When ‘may’ means ‘must’

Stanizzo v Secretary [2016] NSWSC 348

Books could be written about this.  In federal laws, subject to contrary intention, ‘may’ signifies discretion7.  But, where a statute says an official ‘may’ confer some benefit subject to preconditions, their satisfaction can create a legal duty to act8

In this case, the legislation said the official ‘may’ determine costs which should be paid if the official was of the opinion that payment was ‘justified’9.  Once that opinion was formed, it followed that the official had to determine costs and pay them.  There was no discretion10iTip – have a look at Pearce & Geddes (at [11.3-11.17]) to see how the courts approach these delicate issues.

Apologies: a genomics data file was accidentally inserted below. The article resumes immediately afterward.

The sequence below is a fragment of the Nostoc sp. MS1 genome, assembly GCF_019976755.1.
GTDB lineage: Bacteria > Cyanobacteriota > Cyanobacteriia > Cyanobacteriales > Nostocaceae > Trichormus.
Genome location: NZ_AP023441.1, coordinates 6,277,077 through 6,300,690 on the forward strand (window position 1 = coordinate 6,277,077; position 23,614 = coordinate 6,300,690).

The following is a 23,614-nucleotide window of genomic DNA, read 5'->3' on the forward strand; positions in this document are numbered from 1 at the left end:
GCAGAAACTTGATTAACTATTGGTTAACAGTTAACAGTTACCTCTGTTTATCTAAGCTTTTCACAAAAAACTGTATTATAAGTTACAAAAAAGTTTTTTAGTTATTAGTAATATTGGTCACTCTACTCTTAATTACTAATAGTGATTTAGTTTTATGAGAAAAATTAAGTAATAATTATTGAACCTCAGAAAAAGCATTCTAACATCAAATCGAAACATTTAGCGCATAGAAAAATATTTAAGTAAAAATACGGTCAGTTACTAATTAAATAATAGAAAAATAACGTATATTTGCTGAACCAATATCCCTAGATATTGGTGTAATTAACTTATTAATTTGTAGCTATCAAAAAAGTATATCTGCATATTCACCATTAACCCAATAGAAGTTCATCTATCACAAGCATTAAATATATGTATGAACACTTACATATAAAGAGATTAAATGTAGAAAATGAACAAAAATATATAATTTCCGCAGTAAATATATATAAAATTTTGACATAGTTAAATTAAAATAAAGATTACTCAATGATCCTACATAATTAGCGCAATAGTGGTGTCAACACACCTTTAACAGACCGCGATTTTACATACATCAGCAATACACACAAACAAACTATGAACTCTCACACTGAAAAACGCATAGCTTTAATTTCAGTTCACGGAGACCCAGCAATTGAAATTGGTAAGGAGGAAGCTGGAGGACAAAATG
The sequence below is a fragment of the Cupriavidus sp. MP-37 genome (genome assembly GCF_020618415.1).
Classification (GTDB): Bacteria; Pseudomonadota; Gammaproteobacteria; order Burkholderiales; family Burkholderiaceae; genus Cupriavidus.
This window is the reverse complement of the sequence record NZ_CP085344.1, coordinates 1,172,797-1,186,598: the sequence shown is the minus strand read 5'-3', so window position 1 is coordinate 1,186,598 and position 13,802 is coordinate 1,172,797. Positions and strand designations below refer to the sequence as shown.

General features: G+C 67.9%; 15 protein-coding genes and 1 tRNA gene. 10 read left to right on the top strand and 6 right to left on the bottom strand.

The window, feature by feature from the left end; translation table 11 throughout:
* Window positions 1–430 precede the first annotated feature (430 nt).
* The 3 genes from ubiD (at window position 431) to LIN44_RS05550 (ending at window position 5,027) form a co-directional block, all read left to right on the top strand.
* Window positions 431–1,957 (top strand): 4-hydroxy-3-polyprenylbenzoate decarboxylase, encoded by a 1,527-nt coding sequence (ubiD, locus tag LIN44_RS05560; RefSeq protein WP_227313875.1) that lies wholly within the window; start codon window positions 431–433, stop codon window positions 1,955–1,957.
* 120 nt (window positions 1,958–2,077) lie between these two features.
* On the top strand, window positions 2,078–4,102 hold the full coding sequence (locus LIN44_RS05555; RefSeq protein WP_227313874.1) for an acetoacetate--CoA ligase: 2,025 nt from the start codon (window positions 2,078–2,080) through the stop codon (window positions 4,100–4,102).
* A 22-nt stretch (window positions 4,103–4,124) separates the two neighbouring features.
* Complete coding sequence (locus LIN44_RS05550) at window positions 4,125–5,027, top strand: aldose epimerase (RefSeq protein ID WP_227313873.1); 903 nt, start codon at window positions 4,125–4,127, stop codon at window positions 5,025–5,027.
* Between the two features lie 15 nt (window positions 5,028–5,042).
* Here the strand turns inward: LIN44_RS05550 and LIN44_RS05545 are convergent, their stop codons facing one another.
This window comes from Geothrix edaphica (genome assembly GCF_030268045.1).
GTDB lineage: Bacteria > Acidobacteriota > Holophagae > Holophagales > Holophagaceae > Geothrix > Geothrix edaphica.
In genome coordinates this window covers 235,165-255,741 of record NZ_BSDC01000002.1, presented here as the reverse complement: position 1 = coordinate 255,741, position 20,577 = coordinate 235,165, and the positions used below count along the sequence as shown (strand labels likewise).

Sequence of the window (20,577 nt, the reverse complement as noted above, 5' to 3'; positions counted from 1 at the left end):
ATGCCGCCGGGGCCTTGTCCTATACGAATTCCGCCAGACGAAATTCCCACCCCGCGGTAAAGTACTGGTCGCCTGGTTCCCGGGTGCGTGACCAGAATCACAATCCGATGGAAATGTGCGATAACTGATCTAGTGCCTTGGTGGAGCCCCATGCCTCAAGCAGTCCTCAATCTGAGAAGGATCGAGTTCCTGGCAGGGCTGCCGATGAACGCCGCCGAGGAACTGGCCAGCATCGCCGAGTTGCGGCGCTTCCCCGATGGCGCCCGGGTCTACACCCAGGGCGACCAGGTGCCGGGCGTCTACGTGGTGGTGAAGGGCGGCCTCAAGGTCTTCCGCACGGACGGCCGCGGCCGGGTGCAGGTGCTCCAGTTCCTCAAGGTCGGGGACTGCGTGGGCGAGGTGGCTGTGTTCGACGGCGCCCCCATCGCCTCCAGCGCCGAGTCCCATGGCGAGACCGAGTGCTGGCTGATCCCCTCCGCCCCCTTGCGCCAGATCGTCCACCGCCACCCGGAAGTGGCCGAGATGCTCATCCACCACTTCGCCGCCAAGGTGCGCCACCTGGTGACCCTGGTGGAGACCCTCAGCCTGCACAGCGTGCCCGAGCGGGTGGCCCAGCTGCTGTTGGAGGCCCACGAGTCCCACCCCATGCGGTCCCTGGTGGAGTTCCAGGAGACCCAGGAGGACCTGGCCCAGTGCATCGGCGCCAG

This case is from Episode 12 of interpretationNOW!


7  s 33(2A) of the Acts Interpretation Act 1901.

Finance Facilities (1971) 127 CLR 106 (at 134).

s 4(2) of the Costs in Criminal Cases Act 1967 (NSW).

10  Tillman [2007] NSWCA 119 (at [30-37]) explains further.